Figures released Jan. 11 by the Ultra-Orthodox Bureau of the Ministry of Health indicated that within just one week, there has been an impressive 44 percent increase in the number of ultra-Orthodox children vaccinated against the coronavirus.
The increase is surprising, especially given the lack of enthusiasm for the vaccination of children among most sectors of the population. There was a rise of just 21 percent last week in the number of children vaccinated in the Arab sector. Yet this surpassed the rise in the general population too, which amounted to only an 18 percent increase. Considering the confusion in the Health Ministry, and with Education Minister Yifat Shasha-Biton making no effort to hide her opposition to the vaccination policy, many parents have avoided vaccinating their children.
But the reason for the sharp rise in the ultra-Orthodox sector is clear. Statements by rabbis and Hasidic rebbes have a profound impact on their followers. In this case, the effort was speared headed by the nonagenarian leader of the non-Hasidic Lithuanian ultra-Orthodox sector, Rabbi Chaim Kanievsky.
“Our community was waiting to hear from our sages, and these rabbis are very much involved,” explained Efraim Rosenstein, who is responsible for the ultra-Orthodox sector at the Leumit Health Insurance provider. “In the last week, Rabbi Kanievsky summoned the leader of the institutions to his home and said to them, ‘Include in the schools’ schedule.’ Our community needs nothing more after an explicit order like that.”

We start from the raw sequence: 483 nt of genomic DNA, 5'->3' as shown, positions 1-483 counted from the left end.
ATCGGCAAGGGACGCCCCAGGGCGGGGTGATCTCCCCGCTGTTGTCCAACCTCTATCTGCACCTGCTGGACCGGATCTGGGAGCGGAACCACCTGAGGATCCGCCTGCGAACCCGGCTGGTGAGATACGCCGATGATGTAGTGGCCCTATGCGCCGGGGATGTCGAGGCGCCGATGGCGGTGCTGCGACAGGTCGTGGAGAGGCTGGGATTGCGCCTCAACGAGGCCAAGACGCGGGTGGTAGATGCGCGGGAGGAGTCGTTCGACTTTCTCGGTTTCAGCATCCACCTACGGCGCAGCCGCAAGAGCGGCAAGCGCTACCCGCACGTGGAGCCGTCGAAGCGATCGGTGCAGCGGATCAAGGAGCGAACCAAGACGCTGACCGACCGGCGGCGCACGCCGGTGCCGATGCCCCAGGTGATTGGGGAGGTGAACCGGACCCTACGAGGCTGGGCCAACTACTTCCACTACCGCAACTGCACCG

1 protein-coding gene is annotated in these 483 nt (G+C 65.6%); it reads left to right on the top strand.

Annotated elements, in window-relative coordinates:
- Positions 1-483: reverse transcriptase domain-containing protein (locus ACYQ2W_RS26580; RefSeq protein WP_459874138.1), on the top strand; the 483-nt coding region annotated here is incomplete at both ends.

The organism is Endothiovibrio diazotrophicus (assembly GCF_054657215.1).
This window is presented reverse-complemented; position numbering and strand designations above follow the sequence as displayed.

Rabbi Kanievsky was not alone. Over the last few weeks, several rabbis from the ultra-Orthodox community positioned themselves at the forefront of the current vaccination campaign. As a result, some of them received threats from ultra-Orthodox anti-vaxxers. Still, there is no doubt today that vaccine opponents in the ultra-Orthodox sector are perceived as a fringe.
Especially surprising were the actions taken by the Belz Hasidic court. When the pandemic first broke out, the Belzer Rebbe, Rabbi Yissachar Dov Rokeach, voiced his opposition to the restrictions, and especially against school closures. With prayer services limited to open spaces only, the police were summoned countless time to the Belz yeshiva, following notifications that prayers and study were violating the emergency regulations.
The Belzer Rebbe was also the only Hasidic leader to continue the tradition of a mass “tish” on Friday nights for his followers. When the rate of infection was at a record high, he even held a mass wedding for his grandson. The behavior of his followers, many of whom even made a show of disregarding the obligation to wear masks, infuriated the rest of the ultra-Orthodox community.
The situation now is different. Reports this week said that organized campaigns to vaccinate school-aged children took place in schools (for girls) and Talmud Torahs (for boys) affiliated with the Belz Hasidic court, at the explicit instruction of Rokeach. He called on all his followers to get vaccinated, with an emphasis on children.
What explains Rokeach’s about-face?
A person close to him, speaking on condition of anonymity, asserted, “The Rebbe never opposed the government’s policy.” But, he said, Rokeach believed closing schools was more dangerous than infection, and "If the vaccines allow us to continue learning, of course we must do everything to ensure that children are vaccinated. ... Everyone realizes that what the Rebbe foresaw was correct. The schools and yeshivas should not have been shut down.”
This is not limited to the ultra-Orthodox world either. Many parents now accept the assumption that everything must be done to avoid distance learning. This is, in fact, the position of the Ministry of Education. In a letter it released Jan. 10, it said, “Moving an entire class to distance learning should be the last choice. … The closure of an entire school and its transition to distance learning may only take place at the discretion of the district inspector.”